Job applicants today face a tough market. There can be no doubt about it. And law students are no exception. Graduating at the top of one’s class from a top law school no longer guarantees an interview, much less an eventual job offer. Upon racking up a number of rejection letters noting his “impressive background” (or something similar), one law student decided to take a new approach to his cover letter.
The entire letter is posted at Above the Law and is worth reading.
The letter recounts the writer’s top 15 percent law school rank and law journal experience, but goes on to offer “an outside perspective”—the opinions of nine law firms, offered in a variety of permutations, that the job applicant has an “impressive” background.
Lawyers at one firm, for example, were “most impressed” with the writer’s resumé. Another firm “remarkably” came to the identical conclusion that that the applicants’ “qualifications are impressive.”
“Clearly, there is a consensus among many firms that I am ‘impressive,’ ” the cover letter posted on the blog says. “Although there is some disagreement about whether my background, credentials, qualifications, resumé, or a combination of these is impressive, it is obvious that I am impressive on some level. Furthermore, while these accolades were all included in rejection letters, the opinions still hold true and are strong measures of my value as a candidate in your colleagues’ and competitors’ eyes. Thus, I am undoubtedly qualified for a position in your litigation department.”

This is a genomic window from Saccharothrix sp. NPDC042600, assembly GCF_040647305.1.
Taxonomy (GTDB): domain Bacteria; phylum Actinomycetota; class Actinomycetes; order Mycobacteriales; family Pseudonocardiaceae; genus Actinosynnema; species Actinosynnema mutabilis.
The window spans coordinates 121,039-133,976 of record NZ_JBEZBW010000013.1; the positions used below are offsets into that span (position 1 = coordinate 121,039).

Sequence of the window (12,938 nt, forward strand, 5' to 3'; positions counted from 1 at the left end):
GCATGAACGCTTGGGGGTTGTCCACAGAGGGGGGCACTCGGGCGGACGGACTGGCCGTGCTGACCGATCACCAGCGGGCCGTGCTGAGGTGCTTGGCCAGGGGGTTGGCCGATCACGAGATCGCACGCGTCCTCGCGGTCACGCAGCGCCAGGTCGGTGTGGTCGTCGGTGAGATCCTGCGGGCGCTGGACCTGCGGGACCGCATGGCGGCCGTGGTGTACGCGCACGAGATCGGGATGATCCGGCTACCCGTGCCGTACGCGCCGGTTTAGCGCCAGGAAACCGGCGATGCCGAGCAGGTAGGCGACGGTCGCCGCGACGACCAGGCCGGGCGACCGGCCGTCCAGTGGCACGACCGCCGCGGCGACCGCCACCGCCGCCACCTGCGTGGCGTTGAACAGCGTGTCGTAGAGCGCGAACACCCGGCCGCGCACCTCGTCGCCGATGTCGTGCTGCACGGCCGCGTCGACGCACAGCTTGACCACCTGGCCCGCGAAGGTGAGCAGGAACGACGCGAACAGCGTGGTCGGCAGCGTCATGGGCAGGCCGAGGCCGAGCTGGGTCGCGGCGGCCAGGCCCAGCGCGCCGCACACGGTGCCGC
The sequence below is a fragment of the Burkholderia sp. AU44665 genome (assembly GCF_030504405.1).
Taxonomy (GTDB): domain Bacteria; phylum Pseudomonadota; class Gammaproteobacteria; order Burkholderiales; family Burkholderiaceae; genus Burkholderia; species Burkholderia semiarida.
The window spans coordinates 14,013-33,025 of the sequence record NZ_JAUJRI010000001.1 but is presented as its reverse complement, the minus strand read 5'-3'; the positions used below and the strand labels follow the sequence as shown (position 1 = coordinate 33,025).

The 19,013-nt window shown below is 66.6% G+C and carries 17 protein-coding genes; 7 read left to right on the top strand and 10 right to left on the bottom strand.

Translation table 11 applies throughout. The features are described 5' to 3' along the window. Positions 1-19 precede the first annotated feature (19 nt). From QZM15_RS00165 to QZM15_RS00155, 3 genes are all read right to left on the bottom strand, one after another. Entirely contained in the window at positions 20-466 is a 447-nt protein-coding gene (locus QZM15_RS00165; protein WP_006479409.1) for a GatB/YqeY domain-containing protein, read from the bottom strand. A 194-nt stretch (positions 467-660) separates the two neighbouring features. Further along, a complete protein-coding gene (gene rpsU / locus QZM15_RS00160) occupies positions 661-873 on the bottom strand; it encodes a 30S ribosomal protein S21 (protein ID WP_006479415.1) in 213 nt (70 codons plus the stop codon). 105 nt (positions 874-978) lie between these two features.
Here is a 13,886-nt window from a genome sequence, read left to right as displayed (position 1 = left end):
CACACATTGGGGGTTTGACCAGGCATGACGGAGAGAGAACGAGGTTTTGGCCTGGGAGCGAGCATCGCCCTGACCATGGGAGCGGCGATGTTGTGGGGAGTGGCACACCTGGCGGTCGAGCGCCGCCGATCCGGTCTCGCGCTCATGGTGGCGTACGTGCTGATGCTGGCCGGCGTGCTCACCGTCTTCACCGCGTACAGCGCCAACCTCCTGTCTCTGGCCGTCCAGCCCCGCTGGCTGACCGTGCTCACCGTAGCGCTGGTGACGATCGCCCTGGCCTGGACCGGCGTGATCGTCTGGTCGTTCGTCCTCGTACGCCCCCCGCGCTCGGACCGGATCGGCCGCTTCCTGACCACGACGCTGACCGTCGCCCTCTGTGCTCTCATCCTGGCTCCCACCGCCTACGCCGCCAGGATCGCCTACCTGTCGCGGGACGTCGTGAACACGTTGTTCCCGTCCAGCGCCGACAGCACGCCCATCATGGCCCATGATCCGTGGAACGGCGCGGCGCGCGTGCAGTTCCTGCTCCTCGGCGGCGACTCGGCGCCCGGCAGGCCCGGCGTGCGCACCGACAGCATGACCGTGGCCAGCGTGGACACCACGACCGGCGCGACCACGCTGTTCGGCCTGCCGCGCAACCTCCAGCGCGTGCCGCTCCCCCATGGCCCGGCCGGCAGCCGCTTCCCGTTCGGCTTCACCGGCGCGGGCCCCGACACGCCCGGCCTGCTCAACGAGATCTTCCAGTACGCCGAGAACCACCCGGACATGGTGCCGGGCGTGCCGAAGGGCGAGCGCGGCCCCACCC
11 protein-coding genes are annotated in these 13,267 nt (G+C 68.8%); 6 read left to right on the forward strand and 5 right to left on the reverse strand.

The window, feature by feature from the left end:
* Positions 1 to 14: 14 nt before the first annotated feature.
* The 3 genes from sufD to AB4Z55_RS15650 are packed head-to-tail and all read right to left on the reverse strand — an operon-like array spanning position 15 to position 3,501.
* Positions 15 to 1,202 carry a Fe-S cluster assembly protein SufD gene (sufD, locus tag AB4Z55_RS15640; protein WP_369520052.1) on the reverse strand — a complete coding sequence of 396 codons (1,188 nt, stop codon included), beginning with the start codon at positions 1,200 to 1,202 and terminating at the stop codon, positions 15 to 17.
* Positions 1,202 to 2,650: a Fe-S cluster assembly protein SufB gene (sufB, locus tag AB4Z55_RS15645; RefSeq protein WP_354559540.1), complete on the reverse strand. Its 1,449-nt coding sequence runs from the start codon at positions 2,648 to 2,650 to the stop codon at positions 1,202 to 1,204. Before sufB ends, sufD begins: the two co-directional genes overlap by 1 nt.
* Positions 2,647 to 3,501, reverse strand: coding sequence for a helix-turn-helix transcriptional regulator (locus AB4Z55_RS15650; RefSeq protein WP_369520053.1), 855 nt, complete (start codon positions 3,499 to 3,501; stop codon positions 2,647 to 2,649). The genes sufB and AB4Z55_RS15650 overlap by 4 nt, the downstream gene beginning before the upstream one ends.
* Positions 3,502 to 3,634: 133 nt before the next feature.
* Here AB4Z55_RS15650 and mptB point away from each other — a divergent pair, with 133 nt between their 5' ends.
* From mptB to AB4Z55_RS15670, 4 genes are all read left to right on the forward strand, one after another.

“Finally, if I do not receive an offer for employment, many firms will be quite disappointed. Dozens of firms have indicated a desire for my ‘success’ in the ‘future’ with a ‘challenging’ or ‘rewarding’ position ‘somewhere else,’ and I do not intend to upset these firms by failing.”
Unfortunately, the creative approach did not pan out for this law student – he states that the firm receiving this letter rejected him within three days.